Being able to communicate with others is something that a lot of folks take for granted—yours truly included. This is especially clear after watching director Tom Hooper’s royalty-centric bio-drama “The King’s Speech.”
The film opens in 1925. King George V (Michael Gambon) has requested that his second son, Prince Albert (Colin Firth), deliver the closing speech at the British Empire Exhibition at Wembley. There’s only one issue: Albert, known as “Berty” by his family, suffers from a severe stammer. As an inkling of how terrified he is of public speaking, as he shambles up to the microphone, he looks as though he is being led to the gallows.
The resulting speech, if you could call it that, resembles an aural train wreck. Even with the full support of his loving wife, Elizabeth (Helena Bonham Carter), Albert humiliates himself; he croaks a few words and then everything fades into horrid silence. After that crushing defeat, he swears to her that he’ll never speak publicly again.
Elizabeth, who seems to see something in Albert that he can’t, seeks out help for her husband. She eventually and clandestinely finds the speech therapist Lionel Logue (Geoffrey Rush), who lives in a dodgy, lower-class neighborhood. Logue, an Australian actor turned therapist, is a very confident man whose therapy methods are controversial. He insists that the royal pair visit his office for therapy sessions, instead of being summoned to the royal quarters as Elizabeth requests.
Later, in Logue’s inner office, Albert takes the office in, noting its odd pairing of spaciousness and minimal furnishings, along with some unusually colorful wallpaper: indicators of an eccentric personality.
Forging a True Friendship
At first, the two clash—Albert, the veritable immovable object, and Logue, the irresistible force. Albert is stuffy and firmly requests that Logue regard him officiously. Conversely, Logue demands that Albert treat him as an equal and play by his rules in what he calls “my castle.”
The second act sees Logue gradually chipping away at Albert’s officious walls. Albert begins to reveal some of the skeletons in his royal closet, including the fact that he suffered both physical and psychological abuse as child, from those closest to him. The two eventually settle into a rather guarded friendship and manage to make some progress with the prince’s stammering issues.
One day, Albert tells Logue that his older brother David (Guy Pearce), scheduled to succeed their father as king, is dead set on marrying an American divorcée of ill repute. But the title doesn’t allow for such an outrageously scandalous match. Logue strongly encourages Albert to wrest control of the family leadership and become king himself. Albert, seeing Logue’s suggestion as treasonous, ends their relationship.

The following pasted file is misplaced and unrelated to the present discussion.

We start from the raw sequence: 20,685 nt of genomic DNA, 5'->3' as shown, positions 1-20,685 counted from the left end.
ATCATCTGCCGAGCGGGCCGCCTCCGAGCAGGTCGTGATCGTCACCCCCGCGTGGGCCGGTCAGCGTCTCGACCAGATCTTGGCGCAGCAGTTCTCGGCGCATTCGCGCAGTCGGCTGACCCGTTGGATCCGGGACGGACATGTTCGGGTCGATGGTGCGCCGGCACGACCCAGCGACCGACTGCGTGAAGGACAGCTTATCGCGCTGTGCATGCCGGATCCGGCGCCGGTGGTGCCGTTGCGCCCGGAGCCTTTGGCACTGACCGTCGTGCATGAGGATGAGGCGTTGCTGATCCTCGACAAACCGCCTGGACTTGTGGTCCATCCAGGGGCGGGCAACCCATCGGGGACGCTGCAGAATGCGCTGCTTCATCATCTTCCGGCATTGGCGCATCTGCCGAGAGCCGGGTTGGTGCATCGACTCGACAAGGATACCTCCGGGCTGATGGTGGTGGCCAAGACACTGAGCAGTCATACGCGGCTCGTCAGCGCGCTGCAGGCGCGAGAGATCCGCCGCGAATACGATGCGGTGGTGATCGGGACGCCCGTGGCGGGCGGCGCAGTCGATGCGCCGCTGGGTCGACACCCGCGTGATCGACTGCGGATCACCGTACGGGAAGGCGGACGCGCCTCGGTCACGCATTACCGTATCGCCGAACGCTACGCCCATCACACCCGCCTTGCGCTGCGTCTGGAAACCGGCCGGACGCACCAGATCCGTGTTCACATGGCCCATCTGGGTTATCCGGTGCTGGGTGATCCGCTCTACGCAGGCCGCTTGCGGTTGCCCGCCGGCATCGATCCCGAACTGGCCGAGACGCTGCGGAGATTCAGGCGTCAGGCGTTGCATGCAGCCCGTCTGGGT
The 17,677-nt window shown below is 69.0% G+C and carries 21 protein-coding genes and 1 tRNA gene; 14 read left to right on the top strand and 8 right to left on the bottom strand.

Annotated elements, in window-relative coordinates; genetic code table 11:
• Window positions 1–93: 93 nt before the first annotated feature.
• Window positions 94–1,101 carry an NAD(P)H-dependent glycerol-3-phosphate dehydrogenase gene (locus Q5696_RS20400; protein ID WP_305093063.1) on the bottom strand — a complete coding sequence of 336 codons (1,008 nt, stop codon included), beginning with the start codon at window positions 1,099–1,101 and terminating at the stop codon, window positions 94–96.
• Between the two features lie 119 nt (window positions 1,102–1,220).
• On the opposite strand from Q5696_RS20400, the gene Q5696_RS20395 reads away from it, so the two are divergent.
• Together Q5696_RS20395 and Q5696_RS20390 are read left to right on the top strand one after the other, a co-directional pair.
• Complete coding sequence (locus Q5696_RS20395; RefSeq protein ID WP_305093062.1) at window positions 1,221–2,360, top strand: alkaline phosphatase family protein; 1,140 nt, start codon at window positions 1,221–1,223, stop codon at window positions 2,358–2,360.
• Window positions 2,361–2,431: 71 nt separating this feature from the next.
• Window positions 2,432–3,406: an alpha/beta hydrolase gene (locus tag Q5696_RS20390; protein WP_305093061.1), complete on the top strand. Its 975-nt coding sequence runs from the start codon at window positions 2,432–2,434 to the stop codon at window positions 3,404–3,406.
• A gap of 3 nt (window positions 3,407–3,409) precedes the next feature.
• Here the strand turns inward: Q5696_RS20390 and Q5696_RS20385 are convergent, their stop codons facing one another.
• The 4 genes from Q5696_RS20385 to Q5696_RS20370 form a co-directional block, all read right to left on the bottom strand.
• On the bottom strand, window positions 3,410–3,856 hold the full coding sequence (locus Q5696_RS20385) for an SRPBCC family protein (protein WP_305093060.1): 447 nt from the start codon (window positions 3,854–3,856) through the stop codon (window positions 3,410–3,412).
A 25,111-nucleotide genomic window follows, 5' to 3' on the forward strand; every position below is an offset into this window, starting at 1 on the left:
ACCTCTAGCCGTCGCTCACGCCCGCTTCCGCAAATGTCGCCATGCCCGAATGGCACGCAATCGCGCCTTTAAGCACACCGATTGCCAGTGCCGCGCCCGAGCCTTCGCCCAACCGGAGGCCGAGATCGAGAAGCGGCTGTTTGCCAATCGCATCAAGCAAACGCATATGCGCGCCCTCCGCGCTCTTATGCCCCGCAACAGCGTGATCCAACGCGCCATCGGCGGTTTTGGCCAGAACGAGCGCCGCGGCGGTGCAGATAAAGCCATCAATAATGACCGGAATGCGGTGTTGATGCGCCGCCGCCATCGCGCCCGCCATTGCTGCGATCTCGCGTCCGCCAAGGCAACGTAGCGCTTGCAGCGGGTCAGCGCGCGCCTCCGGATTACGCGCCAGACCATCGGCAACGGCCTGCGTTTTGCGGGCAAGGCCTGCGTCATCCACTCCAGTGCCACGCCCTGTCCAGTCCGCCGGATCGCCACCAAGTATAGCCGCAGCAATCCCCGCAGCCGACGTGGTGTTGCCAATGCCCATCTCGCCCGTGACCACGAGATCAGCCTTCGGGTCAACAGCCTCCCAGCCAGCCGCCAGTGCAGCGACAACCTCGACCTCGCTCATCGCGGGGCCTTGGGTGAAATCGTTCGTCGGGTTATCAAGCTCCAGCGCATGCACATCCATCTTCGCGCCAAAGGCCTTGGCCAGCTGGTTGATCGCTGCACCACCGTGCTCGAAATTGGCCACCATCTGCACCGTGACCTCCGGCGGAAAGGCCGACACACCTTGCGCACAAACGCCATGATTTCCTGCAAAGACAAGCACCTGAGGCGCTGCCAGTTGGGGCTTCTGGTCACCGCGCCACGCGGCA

Eventually, lust-struck David relinquishes the highest title in the land, and Albert is forced to ascend the throne as King George VI. At this point, all of Albert’s insecurities (he still stammers) bubble up under the immense pressure of the position he finds himself in and he realizes he needs help. He visits Logue; the two men bury the hatchet and become real friends–ones without boundaries.
The film culminates in 1939 when war with Germany is on the horizon and Albert is to address Great Britain and all of its colonies in a national speech, the titular “King’s Speech.” Albert is handed the speech and told that he has to perform it within an extremely short timeframe. He summons Logue and the two men have a last-minute speech-coaching lesson. But will Logue’s training pay off in this crucial hour of need?
A Cinematic Masterpiece
What “The King’s Speech” boils down to is a deeply moving historical drama about one of the most unlikely of friendships between two who, ordinarily, would never meet. Circumstances dictated that they did, and England was the better for it. Logue unleashes the natural leader within Albert without kowtowing to the royals and proves himself: Although he was never formerly trained, his natural ability and unusual methods work.
Screenwriter David Seidler’s script is taut, with heartfelt dialogue (with light elements of comedy thrown in) between the very capable actors on hand. Firth is superb as the reluctant king, showing vulnerability behind a noble façade and revealing the incalculable pressures and responsibilities that come with equally immense power. Rush and Carter likewise portray their roles with the utmost of skill, as an eccentric therapist and a caring wife, respectively.
“The King’s Speech” is a rousing, sublimely crafted film about friendship and the ability to reach down within oneself to harness inner powers—so much so, that the final scene will probably bring a tear or five to many an eye.
And don’t be scared off by the “R” rating. That’s due to some strong language during the speech therapy sessions.
‘The King’s Speech’
Director: Tom Hooper
Starring: Colin Firth, Geoffrey Rush, Helena Bonham Carter
Running Time: 1 hour, 58 minutes
Release Date: Dec. 25, 2010 (USA)
Rated: 5 stars out of 5